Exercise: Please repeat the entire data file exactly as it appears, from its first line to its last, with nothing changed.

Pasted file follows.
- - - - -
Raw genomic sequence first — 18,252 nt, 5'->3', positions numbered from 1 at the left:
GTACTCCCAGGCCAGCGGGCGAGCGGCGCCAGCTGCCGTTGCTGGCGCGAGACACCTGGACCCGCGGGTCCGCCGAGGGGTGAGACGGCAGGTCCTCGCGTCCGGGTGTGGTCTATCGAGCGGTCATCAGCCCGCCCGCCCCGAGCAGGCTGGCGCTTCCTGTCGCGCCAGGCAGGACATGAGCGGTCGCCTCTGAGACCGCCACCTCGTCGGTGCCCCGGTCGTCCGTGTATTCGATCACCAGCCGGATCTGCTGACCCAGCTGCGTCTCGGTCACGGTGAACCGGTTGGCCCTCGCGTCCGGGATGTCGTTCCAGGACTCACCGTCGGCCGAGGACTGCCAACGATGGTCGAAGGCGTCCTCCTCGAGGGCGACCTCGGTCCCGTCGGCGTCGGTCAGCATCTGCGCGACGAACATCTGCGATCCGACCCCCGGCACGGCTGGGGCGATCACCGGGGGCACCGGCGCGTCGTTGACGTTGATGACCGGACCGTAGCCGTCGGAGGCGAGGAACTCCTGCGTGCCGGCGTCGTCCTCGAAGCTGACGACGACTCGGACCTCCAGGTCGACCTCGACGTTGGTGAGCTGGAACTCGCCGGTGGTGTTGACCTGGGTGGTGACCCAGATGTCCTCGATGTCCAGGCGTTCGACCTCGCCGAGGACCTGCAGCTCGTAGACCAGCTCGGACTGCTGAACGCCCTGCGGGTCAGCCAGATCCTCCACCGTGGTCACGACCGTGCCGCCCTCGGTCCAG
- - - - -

Raw genomic sequence first — 18,252 nt, 5'->3', positions numbered from 1 at the left:
GTACTCCCAGGCCAGCGGGCGAGCGGCGCCAGCTGCCGTTGCTGGCGCGAGACACCTGGACCCGCGGGTCCGCCGAGGGGTGAGACGGCAGGTCCTCGCGTCCGGGTGTGGTCTATCGAGCGGTCATCAGCCCGCCCGCCCCGAGCAGGCTGGCGCTTCCTGTCGCGCCAGGCAGGACATGAGCGGTCGCCTCTGAGACCGCCACCTCGTCGGTGCCCCGGTCGTCCGTGTATTCGATCACCAGCCGGATCTGCTGACCCAGCTGCGTCTCGGTCACGGTGAACCGGTTGGCCCTCGCGTCCGGGATGTCGTTCCAGGACTCACCGTCGGCCGAGGACTGCCAACGATGGTCGAAGGCGTCCTCCTCGAGGGCGACCTCGGTCCCGTCGGCGTCGGTCAGCATCTGCGCGACGAACATCTGCGATCCGACCCCCGGCACGGCTGGGGCGATCACCGGGGGCACCGGCGCGTCGTTGACGTTGATGACCGGACCGTAGCCGTCGGAGGCGAGGAACTCCTGCGTGCCGGCGTCGTCCTCGAAGCTGACGACGACTCGGACCTCCAGGTCGACCTCGACGTTGGTGAGCTGGAACTCGCCGGTGGTGTTGACCTGGGTGGTGACCCAGATGTCCTCGATGTCCAGGCGTTCGACCTCGCCGAGGACCTGCAGCTCGTAGACCAGCTCGGACTGCTGAACGCCCTGCGGGTCAGCCAGATCCTCCACCGTGGTCACGACCGTGCCGCCCTCGGTCCAG